April 19, 2024

Business Bib

Business & Finance Blog

Understanding different kinds of welding

3 min read

To the outsider, it can be easy to see how welding would look the same. Torches applied to metals look similar much of the time (particularly as looking directly at the torch in practice is rarely a good idea), but in fact they can be wildly different to suit different welding purposes. Welding refers to the coalescing, or merging, of materials to join them seamlessly. Typically, materials that are welded constitute various metals or thermoplastics. Intense heat combined with a filler forms   a weld pool that forms an extremely strong bond when cooled, making it ideal for situations demanding highly robust materials. Read on to learn a few ways welding is applied to different materials and why.

Common forms of welding

Arc welding is one of the most popular forms of welding, and first saw great use by the British in World War 1. For arc welding, electrodes and power are used to create a welding arc between the electrode and the materials being welded. The joining happens when materials melt and then cool, which results in an extremely strong fusion. Within arc welding there are an additional three welding types in TIG welding, MIG welding and stick welding. TIG welding, or tungsten inert gas welding, is a non-consumable form of welding that relies on argon gas to produce ahigh quality, strong welds. Heat in TIG welding is created by running electrical current through a tungsten electrode. MIG welding, or metal inert gas welding, is also a highly popular form of welding. A MIG weld involves the fusion of two metal materials using a wire connected to the electrode current, which then passes through a welding stick protected by an inert gas. Despite being a form of arc welding, stick welding is more or less an outdated form of welding due to it being a manual form of welding relying on electrodes coated in flux and filler material.

Less common forms of welding

Depending on the circumstances (such as the environment where welding occurs and the materials being welded), other forms of welding might take priority. One of these is submerged arc welding, which is typically used in conjunction with nickel-based and ferrous steel alloys. This form of welding is prized for its minimal fumes emissions and the little preparation required before welding can commence. Plus, it’s highly effective, resulting in a deep weld that is created swiftly and efficiently. Electroslag welding is typically used on non-ferrous thick materials in the aerospace and maritime industries. It is a single-pass welding process that is highly efficient, but as it is requires a single pass, electroslag demands significant skill and is frequently used in the aerospace and maritime industries. Finally, solid state welding creates bonds by using temperatures below the melting point of the materials being used. This form of welding requires no filler, and pressure, time and temperature all play a role in helping join metals without melting them too much, so you won’t have to visit your steel suppliers in Perth too regularly!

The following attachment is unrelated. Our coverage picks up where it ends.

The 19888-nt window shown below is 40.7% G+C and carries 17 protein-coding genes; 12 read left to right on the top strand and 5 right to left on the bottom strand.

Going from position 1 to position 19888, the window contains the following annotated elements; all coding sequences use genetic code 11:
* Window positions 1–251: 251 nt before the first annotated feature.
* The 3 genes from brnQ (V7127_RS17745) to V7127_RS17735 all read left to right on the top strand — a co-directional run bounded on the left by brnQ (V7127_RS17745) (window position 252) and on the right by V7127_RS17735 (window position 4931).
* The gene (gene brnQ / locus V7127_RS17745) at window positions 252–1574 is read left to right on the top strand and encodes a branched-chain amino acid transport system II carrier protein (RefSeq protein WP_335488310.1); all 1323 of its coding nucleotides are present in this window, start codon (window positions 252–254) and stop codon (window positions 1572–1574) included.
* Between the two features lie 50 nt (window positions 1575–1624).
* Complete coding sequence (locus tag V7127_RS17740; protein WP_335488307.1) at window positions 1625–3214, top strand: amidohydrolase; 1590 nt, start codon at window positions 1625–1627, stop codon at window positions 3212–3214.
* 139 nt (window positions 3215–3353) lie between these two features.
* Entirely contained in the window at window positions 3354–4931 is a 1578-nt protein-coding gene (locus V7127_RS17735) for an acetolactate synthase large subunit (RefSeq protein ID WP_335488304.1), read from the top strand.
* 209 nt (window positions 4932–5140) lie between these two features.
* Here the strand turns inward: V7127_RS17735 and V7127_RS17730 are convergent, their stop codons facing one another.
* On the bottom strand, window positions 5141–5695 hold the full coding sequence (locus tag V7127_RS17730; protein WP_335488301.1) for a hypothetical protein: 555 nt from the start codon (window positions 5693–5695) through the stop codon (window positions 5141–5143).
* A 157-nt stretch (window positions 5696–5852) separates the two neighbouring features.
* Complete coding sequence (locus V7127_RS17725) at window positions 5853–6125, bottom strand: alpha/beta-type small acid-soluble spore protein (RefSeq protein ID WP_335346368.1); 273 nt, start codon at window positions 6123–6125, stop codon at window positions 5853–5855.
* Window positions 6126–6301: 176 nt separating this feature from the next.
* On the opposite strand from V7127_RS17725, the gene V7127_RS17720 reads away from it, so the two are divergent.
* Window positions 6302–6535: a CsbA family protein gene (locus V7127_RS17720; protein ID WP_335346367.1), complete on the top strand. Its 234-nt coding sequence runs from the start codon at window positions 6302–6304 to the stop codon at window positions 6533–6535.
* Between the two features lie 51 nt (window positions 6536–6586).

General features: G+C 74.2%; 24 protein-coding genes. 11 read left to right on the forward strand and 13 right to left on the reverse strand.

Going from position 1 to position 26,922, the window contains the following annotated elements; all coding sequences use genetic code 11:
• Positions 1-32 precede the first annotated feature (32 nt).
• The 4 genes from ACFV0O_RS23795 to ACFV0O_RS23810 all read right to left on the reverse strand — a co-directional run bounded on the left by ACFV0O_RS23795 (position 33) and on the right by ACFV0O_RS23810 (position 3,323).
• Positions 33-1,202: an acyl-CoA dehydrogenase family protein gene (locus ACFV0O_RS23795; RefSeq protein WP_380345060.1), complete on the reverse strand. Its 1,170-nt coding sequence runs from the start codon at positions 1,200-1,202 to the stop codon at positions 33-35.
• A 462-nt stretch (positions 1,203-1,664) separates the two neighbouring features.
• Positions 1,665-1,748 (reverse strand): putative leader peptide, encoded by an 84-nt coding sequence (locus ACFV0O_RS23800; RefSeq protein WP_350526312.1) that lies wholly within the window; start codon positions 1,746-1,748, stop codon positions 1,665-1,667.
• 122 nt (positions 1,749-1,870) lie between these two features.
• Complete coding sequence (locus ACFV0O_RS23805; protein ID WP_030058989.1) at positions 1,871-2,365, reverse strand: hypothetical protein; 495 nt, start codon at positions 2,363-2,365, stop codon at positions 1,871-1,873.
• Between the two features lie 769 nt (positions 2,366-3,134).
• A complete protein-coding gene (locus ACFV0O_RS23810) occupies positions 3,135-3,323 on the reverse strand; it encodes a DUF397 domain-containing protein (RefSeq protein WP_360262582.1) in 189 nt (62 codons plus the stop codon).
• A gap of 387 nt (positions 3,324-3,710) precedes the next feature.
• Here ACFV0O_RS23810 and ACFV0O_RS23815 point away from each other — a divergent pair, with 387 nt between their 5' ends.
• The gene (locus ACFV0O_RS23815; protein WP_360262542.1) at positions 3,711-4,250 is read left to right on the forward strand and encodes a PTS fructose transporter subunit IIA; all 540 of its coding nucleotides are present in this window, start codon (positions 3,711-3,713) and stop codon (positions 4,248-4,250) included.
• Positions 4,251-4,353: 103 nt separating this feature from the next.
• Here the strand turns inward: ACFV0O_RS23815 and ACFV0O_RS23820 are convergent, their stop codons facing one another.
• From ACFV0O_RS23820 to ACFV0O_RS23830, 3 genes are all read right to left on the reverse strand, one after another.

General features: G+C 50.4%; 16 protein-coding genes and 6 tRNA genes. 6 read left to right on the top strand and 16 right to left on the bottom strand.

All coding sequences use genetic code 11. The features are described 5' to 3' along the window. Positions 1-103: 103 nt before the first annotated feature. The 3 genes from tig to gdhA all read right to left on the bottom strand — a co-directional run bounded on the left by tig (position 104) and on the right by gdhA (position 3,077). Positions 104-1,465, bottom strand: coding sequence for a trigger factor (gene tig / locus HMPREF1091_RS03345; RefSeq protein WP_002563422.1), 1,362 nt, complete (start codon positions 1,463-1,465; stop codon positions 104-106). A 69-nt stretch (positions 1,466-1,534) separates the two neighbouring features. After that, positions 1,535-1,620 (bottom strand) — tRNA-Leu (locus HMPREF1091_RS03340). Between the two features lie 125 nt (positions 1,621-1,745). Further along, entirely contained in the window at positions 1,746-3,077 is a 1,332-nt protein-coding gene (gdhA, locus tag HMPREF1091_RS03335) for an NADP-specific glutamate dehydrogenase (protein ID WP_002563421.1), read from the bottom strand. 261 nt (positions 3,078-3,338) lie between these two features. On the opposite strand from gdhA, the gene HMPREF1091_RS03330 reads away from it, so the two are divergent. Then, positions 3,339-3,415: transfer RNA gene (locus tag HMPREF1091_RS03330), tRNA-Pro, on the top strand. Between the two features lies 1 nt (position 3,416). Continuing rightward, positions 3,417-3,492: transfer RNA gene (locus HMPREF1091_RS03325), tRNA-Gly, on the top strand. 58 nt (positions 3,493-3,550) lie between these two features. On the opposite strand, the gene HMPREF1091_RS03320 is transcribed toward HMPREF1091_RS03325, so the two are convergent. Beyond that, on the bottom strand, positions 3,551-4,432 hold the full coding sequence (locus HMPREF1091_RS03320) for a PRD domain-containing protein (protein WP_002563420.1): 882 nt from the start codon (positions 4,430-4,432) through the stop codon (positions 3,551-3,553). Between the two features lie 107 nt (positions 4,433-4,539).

Considering the right welding for you

With all the different kinds of welding out there, choosing the right one for your circumstance may at first seem challenging, but it doesn’t have to be the case – most forms of metal welding are suited to highly specific circumstances, or are better paired to different skill levels. You’ll likely know what to use, but if you’re still confused, it’s worth getting in touch with an expert.